Dolphins OC Clyde “The Cannon” Christensen has big arm, big heart

Clyde “The Cannon” Christensen is more than just an offensive coordinator. (Allen Eyestone/The Post)

OXNARD, Calif.—It’s the beginning of practice, a time when the Dolphins do individual position drills to help players get warmed up, and DeVante Parker’s hands already sting.

Parker and his fellow receivers are running out routes on a cool, clear California afternoon, and one after another they return to the back of the line grumbling about the fastballs being fired at them. Kenny Stills smirks. Jarvis Landry laughs as he catches another one. Same thing every day. Parker’s particularly annoyed because he has to reach down to his knees for one.

The man launching passes at the center of this exercise is not Jay Cutler. It’s not a practice squad quarterback or a 20-something arm the Dolphins hired to replicate a pro’s throws. These sidearm rockets are coming from 61-year-old grandpa Clyde Christensen, who also happens to be the offensive coordinator, and this might very well be his favorite part of the job.

It’s also the least favorite part of Parker’s.

“I think he eased up a little bit today, but yesterday he was throwing 100 miles per hour,” Parker complained. “If you were two yards away and he’s throwing it 200 miles per hour, you’d be hurting too.”

The legend of Clyde the Cannon grows. Next it’ll be 300.

It’s the least surprising thing in the world to Christensen that Parker would say that, too.

“Oh yeah,” Christensen said, predicting it hours before Parker spoke. “DeVante loves to whine. And I remind him that I’m 75 years old. I hardly think I’m throwing it too hard for him. But he does love to whine that you’re too close and you’re throwing it too hard.”

That’s the fulcrum of this ongoing argument between Christensen and his receivers. It’s not that they can’t handle his velocity, it’s that he unleashes it from such close proximity that his fingertips might graze their facemask on the follow-through.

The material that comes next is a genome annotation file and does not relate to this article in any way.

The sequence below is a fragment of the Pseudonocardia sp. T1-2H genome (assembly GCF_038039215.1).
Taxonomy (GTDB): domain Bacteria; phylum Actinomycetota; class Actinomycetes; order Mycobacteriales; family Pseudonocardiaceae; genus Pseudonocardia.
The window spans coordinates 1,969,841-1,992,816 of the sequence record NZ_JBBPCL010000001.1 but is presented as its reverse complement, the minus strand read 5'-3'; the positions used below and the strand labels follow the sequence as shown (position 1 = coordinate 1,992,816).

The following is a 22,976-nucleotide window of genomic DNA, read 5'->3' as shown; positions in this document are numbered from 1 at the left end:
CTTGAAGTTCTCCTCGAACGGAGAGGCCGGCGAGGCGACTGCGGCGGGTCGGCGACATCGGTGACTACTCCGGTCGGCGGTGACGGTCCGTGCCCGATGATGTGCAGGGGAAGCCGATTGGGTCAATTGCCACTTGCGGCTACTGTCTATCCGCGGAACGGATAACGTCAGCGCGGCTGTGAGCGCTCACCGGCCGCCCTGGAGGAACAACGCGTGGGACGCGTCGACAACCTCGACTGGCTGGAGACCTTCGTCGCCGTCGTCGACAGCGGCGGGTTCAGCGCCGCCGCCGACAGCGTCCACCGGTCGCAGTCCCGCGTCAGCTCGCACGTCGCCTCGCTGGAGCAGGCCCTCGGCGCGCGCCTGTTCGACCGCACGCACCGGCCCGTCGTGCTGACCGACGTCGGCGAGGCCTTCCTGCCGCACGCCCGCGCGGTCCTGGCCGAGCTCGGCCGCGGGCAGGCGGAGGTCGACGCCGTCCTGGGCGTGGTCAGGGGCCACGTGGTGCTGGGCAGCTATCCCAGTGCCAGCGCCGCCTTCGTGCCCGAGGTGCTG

Landry contended that anyone can hit that speed at five yards out (it’s probably a seven-yard throw, to be fair). Dolphins coach Adam Gase said he’s got a stronger arm than Ryan Tannehill or Matt Moore at that distance.

“He drills them from probably two yards away,” Jakeem Grant said, rolling his eyes. “I’m pretty sure we’ll never be two yards from the quarterback. I guess we know if we ever run a drag or a really shallow route, we’ll be ready for it because Clyde drills the ball from two yards away.”

Besides Christensen’s go-to defense that he’s old, he claims this is a necessary technique. And he’s so respected as a guru after 39 years in coaching—he’s got a Super Bowl ring and he was Peyton Manning’s offensive coordinator, among other credits—that the receivers have at least a hint of trepidation when questioning him.

Some of the alleged bad balls he throws at them are ones they’ll see in a game, where pass plays don’t always go perfectly. If Parker saves one just before it hits the grass against the Chargers on Sunday, Christensen will surely point out the merit of preparing for that instance.

That said, he dismisses the many gripes about his accuracy. When asked how much they ride him for his throws being off, Christensen replied flatly, “I’m not off.” Oh? “I make it business,” he said. “I don’t have time to be off.”

Stills actually backed him up on that.

“He’s still got it,” he said. “He has his days, but he’s on the majority of the time. If I think back through training camp, he probably had one or two off days.”

Reports on Christensen’s consistency depend on who you ask.